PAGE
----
Haniyeh, Meshaal face off
With two big names dropping out of the running, it would appear that the way is clear for Ismail Haniyeh to take over as Hamas head, unless Khaled Meshaal demurs, writes Saleh Al-Naami
At first glance it seems that there's a significant chance that Gaza Prime Minister Ismail Haniyeh will succeed Khaled Meshaal as head of Hamas's politburo, especially after Moussa Abu Marzouq, the politburo's deputy chief, and member Saleh Al-Aruri, who had a better chance to succeed Meshaal, announced they will not run for the position. But Haniyeh's election -- something he really wants -- faces opposition on principle and for personal reasons.
On principle, several members of Hamas's General Shura Council, which is expected to pick the next politburo chief within two months, still believe that the person in the top job should be based overseas, not inside Gaza. The reasoning is that current conditions require the group's leadership to have freedom of movement, to be able to visit other countries and meet with officials. This is a key task for the Hamas chief, in order to secure political and financial support for the group.
Some Hamas leaders are worried that Hamas's capacity for diplomatic and political action would be negatively affected if the next chief is located inside Gaza, in the case that the Rafah border is closed for one reason or another. They are also concerned that a politburo chief located inside would become an easy assassination target for Israel, like all other Hamas leaders in Gaza.
Others on the ground believe the new chief needs to be free of domestic problems resulting from governing the Gaza Strip, in order to better contribute to envisioning the priorities and problems facing the movement everywhere. Advocates of keeping the group's leadership abroad also emphasise the fact that the large majority of Palestinians are living as refugees outside Palestine, which symbolically requires the leader of the group to also be in the Diaspora. This sends a clear political message to the world that Hamas will never compromise on the issue of the right of return of Palestinian refugees.
Sources revealed that there are also objections about Haniyeh's personality. Many Hamas leaders believe he lacks leadership qualities, such as charisma, and has an innate tendency for consensus and compromise. They say Haniyeh also avoids taking decisions if he thinks they would result in clashes with others. At the same time, his experience is primarily in dealing with domestic problems and he would find it difficult to be a leader on the foreign political and diplomatic front.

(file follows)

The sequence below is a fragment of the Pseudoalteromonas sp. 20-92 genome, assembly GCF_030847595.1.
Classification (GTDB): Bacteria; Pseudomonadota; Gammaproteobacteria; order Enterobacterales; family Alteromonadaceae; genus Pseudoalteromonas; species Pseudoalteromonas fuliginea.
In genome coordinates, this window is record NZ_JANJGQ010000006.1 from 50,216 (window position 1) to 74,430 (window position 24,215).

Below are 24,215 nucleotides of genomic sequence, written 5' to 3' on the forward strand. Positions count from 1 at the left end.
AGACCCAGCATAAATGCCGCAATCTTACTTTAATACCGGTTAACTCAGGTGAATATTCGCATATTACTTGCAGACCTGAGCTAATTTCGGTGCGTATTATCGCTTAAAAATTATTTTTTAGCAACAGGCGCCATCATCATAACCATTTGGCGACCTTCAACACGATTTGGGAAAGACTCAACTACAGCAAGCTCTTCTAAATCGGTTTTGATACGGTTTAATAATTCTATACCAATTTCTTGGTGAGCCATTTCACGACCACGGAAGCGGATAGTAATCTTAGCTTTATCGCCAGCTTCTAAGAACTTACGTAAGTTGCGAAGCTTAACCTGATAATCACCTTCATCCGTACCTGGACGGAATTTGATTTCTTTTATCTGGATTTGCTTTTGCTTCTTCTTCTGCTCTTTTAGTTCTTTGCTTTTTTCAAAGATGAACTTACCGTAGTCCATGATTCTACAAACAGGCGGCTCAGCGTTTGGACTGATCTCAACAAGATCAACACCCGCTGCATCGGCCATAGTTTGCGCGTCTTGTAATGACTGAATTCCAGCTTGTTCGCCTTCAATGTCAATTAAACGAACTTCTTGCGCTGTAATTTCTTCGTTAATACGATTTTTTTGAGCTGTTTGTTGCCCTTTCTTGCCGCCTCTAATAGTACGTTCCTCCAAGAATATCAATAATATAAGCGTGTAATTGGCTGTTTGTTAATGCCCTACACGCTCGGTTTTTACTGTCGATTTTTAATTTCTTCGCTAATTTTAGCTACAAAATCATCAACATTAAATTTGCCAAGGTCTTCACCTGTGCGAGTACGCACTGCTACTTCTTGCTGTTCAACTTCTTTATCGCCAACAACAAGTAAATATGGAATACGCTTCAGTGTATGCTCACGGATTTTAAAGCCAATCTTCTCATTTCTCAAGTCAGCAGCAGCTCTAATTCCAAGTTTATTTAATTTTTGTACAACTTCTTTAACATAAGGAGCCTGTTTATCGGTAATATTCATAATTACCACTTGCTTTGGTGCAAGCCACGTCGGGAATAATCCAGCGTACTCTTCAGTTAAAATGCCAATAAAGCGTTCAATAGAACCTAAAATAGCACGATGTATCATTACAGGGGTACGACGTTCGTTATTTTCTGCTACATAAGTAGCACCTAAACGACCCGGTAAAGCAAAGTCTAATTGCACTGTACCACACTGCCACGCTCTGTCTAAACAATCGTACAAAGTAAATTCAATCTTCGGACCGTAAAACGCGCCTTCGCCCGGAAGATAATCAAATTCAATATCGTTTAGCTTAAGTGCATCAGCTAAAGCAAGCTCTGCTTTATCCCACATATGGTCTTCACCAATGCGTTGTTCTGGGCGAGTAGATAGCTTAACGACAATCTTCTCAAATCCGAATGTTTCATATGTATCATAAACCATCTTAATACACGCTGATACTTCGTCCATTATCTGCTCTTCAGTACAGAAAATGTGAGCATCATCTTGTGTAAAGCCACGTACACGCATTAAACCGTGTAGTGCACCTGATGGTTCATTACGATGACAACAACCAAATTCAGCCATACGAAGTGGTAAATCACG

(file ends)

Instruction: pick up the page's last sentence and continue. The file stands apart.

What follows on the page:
Nonetheless, Haniyeh's chances of ascending to the top are high in the absence of strong competition after Al-Aruri and Abu Marzouq decided not to run. It was rumoured that Meshaal wanted Al-Aruri ��-- a close confidante -- to win, especially that the latter is also highly respected by the group's grassroots in the West Bank and Gaza Strip. Meanwhile, Abu Marzouq's withdrawal from the race was a surprise.
The question now is: If Haniyeh is the sole key figure in the race, although there are many reservations about him, who is the person who can lead Hamas in the coming period? According to the group's internal regulations, Hamas's General Shura Council must choose among its members the head and members of the politburo.
After Al-Aruri's and Abu Marzouq's withdrawal, the figures who could compete against Haniyeh are relative unknowns. Accordingly, some believe that members of the Shura Council will pressure Meshaal to reverse his decision not to run for re-election. Although this is a slim possibility, especially since Meshaal said he is determined to make way for new blood, it is still possible. Judging from his actions in the past, Meshaal has previously insisted on leaving his post but changed his mind subsequently. It is therefore interesting to imagine who else will run if Meshaal does not change his mind. Were he to change his mind, the Shura Council would almost certainly elect him for a fifth term.